Soldering Station, Correction

Not the most rewarding work, but I have corrected the PCB layout of the soldering station we presented in this year’s May/June issue. We overlooked the fact that the maximum Gate-Source voltage of the power FET could be exceeded in this design. The updated gerber files of the main PCB (V1.2) are available for download.


 

Soldering station
Take a look nside the 3D-printed enclosure.

C. J. Abate (Content Director, Elektor)

As you've read in our lab notes, Elektor kicked off the summer with a bang. Below are some highlights.

Popular Articles

Here are some of the most popular articles that we posted in July:


 

  • "Arduino Nano RP2040 Connect (Review)": As Clemens Valens explains, the Arduino Nano RP2040 Connect board combines an RP2040 microcontroller with a Wi-Fi and Bluetooth module. Besides wireless connectivity the little board comes with a microphone and a six-axis smart motion sensor with AI capabilities.
  • "Understanding the Neurons in Neural Networks (Part 4): Embedded Neurons": The series continues! This time, we make our neural network "Arduino ready" by porting the multilayer perceptron (MLP) neural network to an Arduino.
  • "Hands-Free Measurements with Sensepeek Tools": When testing a prototype or fixing electronic circuits, connecting test cables or probes can be challenging. In many cases, test clips won't fit on the components’ terminals, and a pin-shaped test probe needs one of your hands to keep it connected to the test point. Your other hand may be needed elsewhere. Luc describes a solution to free up your hands.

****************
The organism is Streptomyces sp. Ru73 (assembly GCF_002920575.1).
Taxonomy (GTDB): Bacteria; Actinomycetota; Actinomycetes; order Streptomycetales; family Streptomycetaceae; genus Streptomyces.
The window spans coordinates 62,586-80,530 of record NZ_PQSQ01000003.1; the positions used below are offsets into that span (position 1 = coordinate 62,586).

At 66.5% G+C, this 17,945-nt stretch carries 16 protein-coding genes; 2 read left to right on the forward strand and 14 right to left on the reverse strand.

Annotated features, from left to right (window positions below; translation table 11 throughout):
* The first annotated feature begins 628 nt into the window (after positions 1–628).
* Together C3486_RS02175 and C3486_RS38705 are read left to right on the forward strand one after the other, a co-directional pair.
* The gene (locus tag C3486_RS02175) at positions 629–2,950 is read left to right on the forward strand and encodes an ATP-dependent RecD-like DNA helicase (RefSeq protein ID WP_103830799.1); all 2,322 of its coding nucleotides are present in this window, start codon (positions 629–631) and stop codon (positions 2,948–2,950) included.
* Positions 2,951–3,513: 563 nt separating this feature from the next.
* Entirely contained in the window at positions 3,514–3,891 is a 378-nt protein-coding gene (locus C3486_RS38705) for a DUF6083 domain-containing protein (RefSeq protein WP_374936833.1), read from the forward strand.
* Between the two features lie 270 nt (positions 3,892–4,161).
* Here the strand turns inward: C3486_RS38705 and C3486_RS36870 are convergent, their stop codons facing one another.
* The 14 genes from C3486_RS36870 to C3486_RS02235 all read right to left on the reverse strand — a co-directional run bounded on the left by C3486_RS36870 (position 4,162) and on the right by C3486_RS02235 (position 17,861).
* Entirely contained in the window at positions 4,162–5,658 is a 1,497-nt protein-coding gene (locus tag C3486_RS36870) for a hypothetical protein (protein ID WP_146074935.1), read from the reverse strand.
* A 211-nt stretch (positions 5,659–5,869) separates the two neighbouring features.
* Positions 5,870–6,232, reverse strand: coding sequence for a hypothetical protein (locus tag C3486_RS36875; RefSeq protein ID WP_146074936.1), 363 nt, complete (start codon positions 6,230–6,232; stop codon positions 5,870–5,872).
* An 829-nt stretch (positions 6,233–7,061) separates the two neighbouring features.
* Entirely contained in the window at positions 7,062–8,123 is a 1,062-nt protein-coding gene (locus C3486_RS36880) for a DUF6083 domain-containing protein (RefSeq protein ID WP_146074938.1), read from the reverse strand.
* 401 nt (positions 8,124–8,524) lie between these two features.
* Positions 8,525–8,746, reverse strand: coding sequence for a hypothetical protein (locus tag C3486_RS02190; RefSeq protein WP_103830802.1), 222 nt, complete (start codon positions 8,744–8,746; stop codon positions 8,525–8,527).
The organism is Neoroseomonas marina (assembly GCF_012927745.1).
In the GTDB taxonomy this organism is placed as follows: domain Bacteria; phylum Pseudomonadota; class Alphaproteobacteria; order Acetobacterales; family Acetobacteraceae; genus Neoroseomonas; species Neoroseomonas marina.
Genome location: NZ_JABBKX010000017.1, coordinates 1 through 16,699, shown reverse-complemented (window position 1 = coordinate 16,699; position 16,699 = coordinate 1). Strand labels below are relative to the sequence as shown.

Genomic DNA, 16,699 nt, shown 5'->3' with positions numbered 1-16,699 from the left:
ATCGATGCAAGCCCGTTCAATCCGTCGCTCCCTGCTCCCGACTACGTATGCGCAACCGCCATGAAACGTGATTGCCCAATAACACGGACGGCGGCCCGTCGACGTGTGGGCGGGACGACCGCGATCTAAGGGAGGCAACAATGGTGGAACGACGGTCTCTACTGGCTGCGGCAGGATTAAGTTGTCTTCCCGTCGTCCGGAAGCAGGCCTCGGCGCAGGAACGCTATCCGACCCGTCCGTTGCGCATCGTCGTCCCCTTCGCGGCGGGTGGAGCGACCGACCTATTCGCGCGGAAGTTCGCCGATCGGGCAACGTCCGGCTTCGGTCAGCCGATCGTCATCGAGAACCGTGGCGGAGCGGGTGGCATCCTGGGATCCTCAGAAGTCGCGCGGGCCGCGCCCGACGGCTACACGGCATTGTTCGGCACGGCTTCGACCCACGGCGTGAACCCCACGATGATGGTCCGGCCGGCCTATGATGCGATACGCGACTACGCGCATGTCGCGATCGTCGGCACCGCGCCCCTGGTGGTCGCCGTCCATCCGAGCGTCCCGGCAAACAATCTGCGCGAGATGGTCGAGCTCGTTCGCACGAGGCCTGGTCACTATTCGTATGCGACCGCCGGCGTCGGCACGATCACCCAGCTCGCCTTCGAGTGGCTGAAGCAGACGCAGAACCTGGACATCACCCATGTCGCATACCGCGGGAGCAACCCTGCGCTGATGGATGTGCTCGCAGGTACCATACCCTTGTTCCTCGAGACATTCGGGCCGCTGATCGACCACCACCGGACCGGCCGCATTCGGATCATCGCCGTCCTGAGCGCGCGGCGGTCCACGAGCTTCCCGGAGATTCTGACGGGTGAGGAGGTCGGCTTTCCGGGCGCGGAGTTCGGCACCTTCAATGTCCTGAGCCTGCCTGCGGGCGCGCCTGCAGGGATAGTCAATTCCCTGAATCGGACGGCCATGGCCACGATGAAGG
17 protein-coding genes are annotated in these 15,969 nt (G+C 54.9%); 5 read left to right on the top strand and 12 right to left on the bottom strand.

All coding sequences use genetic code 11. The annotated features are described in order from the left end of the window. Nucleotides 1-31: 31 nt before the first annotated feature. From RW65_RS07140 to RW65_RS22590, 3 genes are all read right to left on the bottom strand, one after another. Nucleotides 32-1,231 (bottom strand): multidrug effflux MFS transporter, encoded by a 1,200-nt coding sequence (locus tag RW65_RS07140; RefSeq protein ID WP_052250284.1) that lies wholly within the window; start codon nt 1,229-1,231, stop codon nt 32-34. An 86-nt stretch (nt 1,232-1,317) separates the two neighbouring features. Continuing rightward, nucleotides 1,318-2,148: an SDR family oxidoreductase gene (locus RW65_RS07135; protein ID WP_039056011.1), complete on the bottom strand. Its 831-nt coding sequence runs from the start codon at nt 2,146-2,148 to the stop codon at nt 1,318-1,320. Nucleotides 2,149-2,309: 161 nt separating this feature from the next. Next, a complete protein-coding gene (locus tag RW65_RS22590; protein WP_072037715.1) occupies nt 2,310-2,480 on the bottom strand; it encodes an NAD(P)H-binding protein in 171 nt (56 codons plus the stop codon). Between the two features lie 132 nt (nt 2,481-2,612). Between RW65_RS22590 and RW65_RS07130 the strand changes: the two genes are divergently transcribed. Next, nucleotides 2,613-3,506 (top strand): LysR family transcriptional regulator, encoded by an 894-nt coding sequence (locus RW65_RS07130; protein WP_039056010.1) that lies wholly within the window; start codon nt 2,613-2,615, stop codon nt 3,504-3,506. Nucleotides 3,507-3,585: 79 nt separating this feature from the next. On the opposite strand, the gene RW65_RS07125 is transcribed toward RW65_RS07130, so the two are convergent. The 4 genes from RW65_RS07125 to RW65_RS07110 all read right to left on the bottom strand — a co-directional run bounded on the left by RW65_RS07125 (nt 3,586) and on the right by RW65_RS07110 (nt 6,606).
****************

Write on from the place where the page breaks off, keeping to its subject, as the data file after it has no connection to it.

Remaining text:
• "Elektor @ 60: Engineering in July": Wonder what Elektor was covering in previous July editions? To celebrate Elektor 60, we take a look a few interesting past articles: "Stepper Motor Generator," "Grid Dipper," "NiCad Charger," and "Twin Dimmer"


     

World Ethical Electronics Forum (WEEF)

In our previous edition of Lab Notes, we told you about the upcoming 2021 World Ethical Electronics Forum (WEEF). As you will recall, Elektor and ELEKTRONIK PRAXIS are inviting you to think along with us to provide answers to key ethics-related questions. We also want to know if any of you experts would like to contribute to the event.


 

WEEF

Mark your calendar and start thinking about ethics-related topics to discuss with us.


 

  • Event: WEEF 2021
  • Date: November 18, 2021
  • Location: Munich, Germany (and online)

In the coming months, we will collaborate with industry partners, well-known engineers, CEOs, and top maker pros to publish articles, surveys, and other thought-provoking content on crucial ethics-related topics. Would you like to speak at the event or present a paper on an important subject like the ethics of digitization, the importance green energy, new solutions for eco-friendly PCB printing, or ethical AI? Email us your thoughts.